One of the pitfalls of the information age is that we suddenly think we’re so damned smart, that we can understand other people better than they understand themselves. We read books and articles that purport to teach us how to detect “unconscious bias,” and gobble up partisan podcasts that so keenly articulate the assumed stances of our political and cultural opponents that we don’t feel the need to actually engage with them. I am just as guilty of this as most people, but I’m trying hard to break the habit, as should all Americans.

We can start with an enthusiastic revival of the principle of charity, and with following Lukianoff and Haidt’s rules for productive disagreement:

  • Frame it as a debate, rather than a conflict.
  • Argue as if you’re right, but listen as if you’re wrong (and be willing to change your mind).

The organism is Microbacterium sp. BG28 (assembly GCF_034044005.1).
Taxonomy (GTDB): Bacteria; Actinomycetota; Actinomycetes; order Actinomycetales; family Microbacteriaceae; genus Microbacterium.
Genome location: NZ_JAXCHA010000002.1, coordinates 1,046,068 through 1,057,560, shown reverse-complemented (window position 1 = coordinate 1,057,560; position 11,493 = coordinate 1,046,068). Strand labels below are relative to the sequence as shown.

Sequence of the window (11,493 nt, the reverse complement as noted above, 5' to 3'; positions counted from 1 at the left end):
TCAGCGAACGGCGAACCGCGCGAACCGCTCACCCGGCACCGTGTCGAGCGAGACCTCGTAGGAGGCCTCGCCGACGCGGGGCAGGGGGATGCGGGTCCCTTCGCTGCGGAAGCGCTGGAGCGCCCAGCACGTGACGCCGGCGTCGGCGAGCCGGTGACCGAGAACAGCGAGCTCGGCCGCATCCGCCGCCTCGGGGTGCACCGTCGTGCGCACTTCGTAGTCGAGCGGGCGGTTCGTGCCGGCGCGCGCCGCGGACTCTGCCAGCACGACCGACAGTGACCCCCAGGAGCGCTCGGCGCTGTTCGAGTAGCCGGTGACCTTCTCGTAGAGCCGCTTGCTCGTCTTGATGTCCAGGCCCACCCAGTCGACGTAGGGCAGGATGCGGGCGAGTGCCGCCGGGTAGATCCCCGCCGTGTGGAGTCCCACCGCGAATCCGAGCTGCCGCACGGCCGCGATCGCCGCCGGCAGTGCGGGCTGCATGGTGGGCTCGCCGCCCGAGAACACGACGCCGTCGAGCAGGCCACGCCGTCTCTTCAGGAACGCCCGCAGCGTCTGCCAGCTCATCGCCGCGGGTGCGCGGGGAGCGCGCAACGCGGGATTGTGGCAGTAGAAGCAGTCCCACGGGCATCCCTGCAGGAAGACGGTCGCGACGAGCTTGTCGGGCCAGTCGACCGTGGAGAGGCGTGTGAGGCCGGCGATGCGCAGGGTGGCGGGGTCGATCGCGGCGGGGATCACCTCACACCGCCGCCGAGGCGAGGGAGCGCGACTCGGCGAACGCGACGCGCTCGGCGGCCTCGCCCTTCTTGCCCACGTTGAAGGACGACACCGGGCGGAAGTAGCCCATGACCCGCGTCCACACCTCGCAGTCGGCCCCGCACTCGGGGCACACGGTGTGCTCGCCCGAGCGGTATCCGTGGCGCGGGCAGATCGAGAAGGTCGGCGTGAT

• Make the most respectful interpretation of the other person’s perspective.
  • Acknowledge where you agree with your critics and what you’ve learned from them. (240)

Lukianoff and Haidt have offered up a terrific text that carries on the long American tradition of cultural critique; they clearly love America and want it to live up to its promise. Probably the best quote in the whole book is lifted from an interview with Van Jones, one of my political heroes:

I don’t want you to be safe ideologically. I don’t want you to be safe emotionally. I want you to be strong. That’s different. I’m not going to pave the jungle for you. Put on some boots, and learn how to deal with adversity. I’m not going to take all the weights out of the gym; that’s the whole point of the gym. This is the gym. (97)

Fellow American, whoever you are, wherever you are: I’m hitting the gym. Want to join me?

Rating: 9/10